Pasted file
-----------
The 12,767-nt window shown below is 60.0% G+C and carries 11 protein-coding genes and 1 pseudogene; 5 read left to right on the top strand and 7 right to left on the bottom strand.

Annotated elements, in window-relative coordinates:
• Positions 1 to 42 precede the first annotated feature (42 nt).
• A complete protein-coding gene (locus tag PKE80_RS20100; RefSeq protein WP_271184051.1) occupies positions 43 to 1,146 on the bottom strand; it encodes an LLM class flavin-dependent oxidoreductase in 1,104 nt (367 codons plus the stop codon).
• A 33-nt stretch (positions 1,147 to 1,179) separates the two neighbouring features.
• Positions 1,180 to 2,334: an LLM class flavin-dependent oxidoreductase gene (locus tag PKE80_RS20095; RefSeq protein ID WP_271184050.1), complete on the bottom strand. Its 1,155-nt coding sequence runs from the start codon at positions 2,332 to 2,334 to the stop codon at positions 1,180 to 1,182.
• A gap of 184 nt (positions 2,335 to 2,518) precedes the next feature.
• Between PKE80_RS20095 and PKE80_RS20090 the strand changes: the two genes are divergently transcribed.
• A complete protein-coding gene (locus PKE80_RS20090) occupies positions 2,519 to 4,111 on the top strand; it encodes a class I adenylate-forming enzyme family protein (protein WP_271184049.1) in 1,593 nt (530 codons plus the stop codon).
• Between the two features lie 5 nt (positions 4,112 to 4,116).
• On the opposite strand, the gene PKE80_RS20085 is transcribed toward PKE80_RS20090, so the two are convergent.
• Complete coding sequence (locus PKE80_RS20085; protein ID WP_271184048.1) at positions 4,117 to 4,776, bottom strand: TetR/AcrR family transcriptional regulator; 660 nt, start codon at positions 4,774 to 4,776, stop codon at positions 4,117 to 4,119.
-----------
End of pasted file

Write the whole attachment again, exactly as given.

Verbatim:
The 12,767-nt window shown below is 60.0% G+C and carries 11 protein-coding genes and 1 pseudogene; 5 read left to right on the top strand and 7 right to left on the bottom strand.

Annotated elements, in window-relative coordinates:
• Positions 1 to 42 precede the first annotated feature (42 nt).
• A complete protein-coding gene (locus tag PKE80_RS20100; RefSeq protein WP_271184051.1) occupies positions 43 to 1,146 on the bottom strand; it encodes an LLM class flavin-dependent oxidoreductase in 1,104 nt (367 codons plus the stop codon).
• A 33-nt stretch (positions 1,147 to 1,179) separates the two neighbouring features.
• Positions 1,180 to 2,334: an LLM class flavin-dependent oxidoreductase gene (locus tag PKE80_RS20095; RefSeq protein ID WP_271184050.1), complete on the bottom strand. Its 1,155-nt coding sequence runs from the start codon at positions 2,332 to 2,334 to the stop codon at positions 1,180 to 1,182.
• A gap of 184 nt (positions 2,335 to 2,518) precedes the next feature.
• Between PKE80_RS20095 and PKE80_RS20090 the strand changes: the two genes are divergently transcribed.
• A complete protein-coding gene (locus PKE80_RS20090) occupies positions 2,519 to 4,111 on the top strand; it encodes a class I adenylate-forming enzyme family protein (protein WP_271184049.1) in 1,593 nt (530 codons plus the stop codon).
• Between the two features lie 5 nt (positions 4,112 to 4,116).
• On the opposite strand, the gene PKE80_RS20085 is transcribed toward PKE80_RS20090, so the two are convergent.
• Complete coding sequence (locus PKE80_RS20085; protein ID WP_271184048.1) at positions 4,117 to 4,776, bottom strand: TetR/AcrR family transcriptional regulator; 660 nt, start codon at positions 4,774 to 4,776, stop codon at positions 4,117 to 4,119.